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German Economy Expands On Domestic Demand

Germany-GDP-081517-lt.jpg

Germany's economy continued to expand in the second quarter, with the latest growth driven by domestic demand and investment.

Gross domestic product grew 0.6 percent sequentially in the second quarter, Destatis said Tuesday. Although, this was slightly slower than the forecast of 0.7 percent, the economy expanded for the 12th consecutive quarter.

Moreover, the first quarter growth was revised up to 0.7 percent from 0.6 percent.

Data came ahead of the federal election next month. Growth figures bode well for Angela Merkel as she bids for a fourth term as chancellor.

Carsten Brzeski, ING Bank NV economist, said Germany's economic success story goes continues and there is very little reason to fear a sudden end to the current performance.

However, the economist noted that the drivers supporting the domestic economy, like record high employment, higher wages and government consumption, might lose some momentum along the way, without turning negative.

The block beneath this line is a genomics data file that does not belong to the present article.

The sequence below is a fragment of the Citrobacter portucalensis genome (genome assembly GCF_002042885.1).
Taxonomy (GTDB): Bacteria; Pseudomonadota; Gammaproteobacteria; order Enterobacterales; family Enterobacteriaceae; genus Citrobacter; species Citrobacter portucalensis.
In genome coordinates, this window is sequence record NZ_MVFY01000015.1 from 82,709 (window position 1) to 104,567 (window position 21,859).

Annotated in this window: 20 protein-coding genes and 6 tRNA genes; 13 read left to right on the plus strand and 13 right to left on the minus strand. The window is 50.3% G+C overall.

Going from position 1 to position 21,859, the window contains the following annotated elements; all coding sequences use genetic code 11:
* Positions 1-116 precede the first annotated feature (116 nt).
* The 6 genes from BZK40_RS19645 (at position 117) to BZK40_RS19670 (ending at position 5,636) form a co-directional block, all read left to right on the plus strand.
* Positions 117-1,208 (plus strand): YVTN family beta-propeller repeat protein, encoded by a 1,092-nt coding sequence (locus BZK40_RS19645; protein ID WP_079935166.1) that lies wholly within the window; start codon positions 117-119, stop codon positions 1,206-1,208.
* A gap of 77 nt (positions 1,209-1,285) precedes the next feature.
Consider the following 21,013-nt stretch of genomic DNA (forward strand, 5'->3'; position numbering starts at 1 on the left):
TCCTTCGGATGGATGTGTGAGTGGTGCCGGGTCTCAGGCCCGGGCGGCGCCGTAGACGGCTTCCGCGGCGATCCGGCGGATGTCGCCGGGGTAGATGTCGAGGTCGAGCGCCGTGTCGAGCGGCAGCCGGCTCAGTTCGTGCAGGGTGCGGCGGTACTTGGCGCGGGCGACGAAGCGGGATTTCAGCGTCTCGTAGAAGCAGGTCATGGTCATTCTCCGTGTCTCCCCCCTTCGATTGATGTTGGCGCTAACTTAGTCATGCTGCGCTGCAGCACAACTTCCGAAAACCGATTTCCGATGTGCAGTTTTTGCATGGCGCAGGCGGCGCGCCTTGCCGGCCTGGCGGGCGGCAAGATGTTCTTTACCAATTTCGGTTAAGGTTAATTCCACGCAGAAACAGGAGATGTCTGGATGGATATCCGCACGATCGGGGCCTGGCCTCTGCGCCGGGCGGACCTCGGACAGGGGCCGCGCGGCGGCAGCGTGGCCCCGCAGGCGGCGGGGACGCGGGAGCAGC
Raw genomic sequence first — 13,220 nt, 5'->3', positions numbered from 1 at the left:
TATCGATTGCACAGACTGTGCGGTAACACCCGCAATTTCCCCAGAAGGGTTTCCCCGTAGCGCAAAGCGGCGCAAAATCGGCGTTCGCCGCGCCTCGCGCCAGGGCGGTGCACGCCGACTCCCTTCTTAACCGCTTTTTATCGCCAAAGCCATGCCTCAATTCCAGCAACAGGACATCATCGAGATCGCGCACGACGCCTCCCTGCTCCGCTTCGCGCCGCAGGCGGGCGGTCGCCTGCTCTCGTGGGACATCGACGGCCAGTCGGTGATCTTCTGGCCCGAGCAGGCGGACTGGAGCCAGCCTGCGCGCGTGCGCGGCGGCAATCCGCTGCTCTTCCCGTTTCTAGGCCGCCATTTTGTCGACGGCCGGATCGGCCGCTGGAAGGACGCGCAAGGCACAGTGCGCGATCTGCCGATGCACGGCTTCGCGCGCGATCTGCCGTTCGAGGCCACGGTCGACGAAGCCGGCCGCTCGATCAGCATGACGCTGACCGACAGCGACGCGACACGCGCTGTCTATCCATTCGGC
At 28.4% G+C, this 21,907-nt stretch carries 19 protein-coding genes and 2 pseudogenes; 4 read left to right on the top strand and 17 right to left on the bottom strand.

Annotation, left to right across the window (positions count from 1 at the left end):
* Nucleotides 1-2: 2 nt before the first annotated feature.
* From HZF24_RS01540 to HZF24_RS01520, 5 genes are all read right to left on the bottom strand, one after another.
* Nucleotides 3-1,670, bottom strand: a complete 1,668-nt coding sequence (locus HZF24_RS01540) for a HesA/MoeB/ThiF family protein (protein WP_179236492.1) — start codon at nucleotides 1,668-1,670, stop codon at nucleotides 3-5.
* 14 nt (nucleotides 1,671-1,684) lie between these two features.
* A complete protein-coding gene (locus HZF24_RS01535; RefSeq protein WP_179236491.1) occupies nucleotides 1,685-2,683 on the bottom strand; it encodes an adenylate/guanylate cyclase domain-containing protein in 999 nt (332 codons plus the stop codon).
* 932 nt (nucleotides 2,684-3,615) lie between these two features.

Data showed that domestic demand and capital formation showed positive contributions, while foreign trade had a downward effect on growth. More detailed breakdown of GDP will be released on August 25.

Destatis said both household spending and general government expenditure increased markedly.

Capital formation also advanced in the second quarter. There was an increase in fixed capital formation in machinery and equipment, in construction and in other fixed assets.

However, the development of foreign trade had a downward effect on growth because the sequential increase in imports was considerably larger than that of exports.

On a yearly basis, GDP expanded by a working-day adjusted 2.1 percent, following a 2 percent growth logged in the previous quarter.

This was the biggest expansion since the first quarter of 2014, when GDP grew 2.8 percent and also exceeded the expected rate of 1.9 percent.

Price-adjusted GDP growth came in at 0.8 percent versus 3.2 percent a quarter ago.

In the second quarter, the euro area currency bloc expanded at a slightly faster pace of 0.6 percent after growing 0.5 percent.

by RTT Staff Writer

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